TOKYO (Reuters) – Oil prices moved higher on Wednesday after an industry report showed that U.S. inventories of crude fell more than analysts expected, bolstering hopes that fuel demand in the world’s biggest economy can weather the coronavirus pandemic.
Brent crude LCOc1 was up 52 cents, or 1.2%, at $45.02 a barrel by 0648 GMT, after falling around 1% on Tuesday.
West Texas Intermediate CLc1 oil was up 49 cents, or 1.2%, at $42.10 a barrel, having dropped 0.8% in the previous session.
The American Petroleum Institute [API] said on Tuesday that crude stocks fell by 4 million barrels last week, more than analysts’ expectations of draw of 2.9 million barrels. Official government data is due later on Wednesday. [EIA/S] [API/S]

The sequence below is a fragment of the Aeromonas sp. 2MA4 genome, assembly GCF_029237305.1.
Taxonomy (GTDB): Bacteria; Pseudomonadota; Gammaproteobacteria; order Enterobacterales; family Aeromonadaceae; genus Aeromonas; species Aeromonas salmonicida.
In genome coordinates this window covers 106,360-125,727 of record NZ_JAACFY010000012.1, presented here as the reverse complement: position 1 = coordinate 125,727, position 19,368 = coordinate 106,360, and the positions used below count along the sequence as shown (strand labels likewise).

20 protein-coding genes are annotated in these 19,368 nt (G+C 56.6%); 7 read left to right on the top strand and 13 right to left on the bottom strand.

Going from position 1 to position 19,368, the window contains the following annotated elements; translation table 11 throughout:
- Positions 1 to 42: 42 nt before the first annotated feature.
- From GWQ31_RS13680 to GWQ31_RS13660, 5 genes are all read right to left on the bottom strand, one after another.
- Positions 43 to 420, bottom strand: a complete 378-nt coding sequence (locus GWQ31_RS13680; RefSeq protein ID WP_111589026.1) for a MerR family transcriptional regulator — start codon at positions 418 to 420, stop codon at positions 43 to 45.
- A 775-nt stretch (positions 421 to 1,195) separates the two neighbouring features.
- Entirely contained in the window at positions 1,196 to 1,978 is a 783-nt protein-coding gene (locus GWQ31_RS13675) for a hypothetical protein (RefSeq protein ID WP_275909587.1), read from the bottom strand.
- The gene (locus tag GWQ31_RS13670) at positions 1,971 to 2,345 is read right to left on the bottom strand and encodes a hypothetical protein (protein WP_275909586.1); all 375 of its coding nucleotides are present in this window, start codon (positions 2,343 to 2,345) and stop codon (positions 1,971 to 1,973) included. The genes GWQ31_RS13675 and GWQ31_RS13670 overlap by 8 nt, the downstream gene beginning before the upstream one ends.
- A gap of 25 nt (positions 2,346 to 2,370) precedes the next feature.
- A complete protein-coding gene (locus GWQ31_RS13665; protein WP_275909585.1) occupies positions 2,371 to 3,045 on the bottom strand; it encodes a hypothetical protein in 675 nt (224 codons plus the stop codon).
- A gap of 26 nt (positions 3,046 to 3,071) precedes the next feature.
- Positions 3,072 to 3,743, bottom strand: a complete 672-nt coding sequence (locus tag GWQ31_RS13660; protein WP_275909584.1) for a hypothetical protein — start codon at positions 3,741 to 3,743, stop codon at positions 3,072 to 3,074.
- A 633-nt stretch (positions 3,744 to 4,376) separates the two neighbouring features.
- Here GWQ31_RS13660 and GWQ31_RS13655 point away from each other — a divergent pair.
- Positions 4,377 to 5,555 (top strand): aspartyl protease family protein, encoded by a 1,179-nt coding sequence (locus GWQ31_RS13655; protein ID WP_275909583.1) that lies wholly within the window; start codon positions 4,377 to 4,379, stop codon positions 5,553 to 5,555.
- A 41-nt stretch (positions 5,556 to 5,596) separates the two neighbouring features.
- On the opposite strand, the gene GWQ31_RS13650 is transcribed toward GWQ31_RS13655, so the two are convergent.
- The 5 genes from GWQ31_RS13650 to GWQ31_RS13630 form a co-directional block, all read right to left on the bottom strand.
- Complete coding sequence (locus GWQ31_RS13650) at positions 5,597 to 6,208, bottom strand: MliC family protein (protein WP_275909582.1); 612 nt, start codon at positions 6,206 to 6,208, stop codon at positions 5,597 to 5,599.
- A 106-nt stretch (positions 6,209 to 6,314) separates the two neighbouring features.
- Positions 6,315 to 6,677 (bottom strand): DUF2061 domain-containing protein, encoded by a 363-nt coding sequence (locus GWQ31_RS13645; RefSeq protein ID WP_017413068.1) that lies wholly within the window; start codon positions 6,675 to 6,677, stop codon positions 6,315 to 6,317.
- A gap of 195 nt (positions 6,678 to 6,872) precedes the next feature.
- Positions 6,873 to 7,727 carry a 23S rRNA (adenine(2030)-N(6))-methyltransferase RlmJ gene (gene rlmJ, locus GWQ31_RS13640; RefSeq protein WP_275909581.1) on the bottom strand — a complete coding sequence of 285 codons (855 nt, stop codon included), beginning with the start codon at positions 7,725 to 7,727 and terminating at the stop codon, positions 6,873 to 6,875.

The “fall in U.S. API crude inventories … the third sizeable weekly fall in a row, has supported prices today,” said Jeffrey Halley, senior market analyst at OANDA.
Still, growing uncertainty over a stalemate in Washington in talks for a stimulus package to support recovery from the deepest impact of the pandemic may weigh on prices looking ahead.
In India, demand for fuel in July dropped 10.8% from a year earlier, the fifth month of year-on-year declines, government data showed on Tuesday as a rise in coronavirus cases and floods in many parts of the country restricted economic activity.
Reporting by Aaron Sheldrick; Editing by Kenneth Maxwell and Christian Schmollinger
Our Standards:The Thomson Reuters Trust Principles.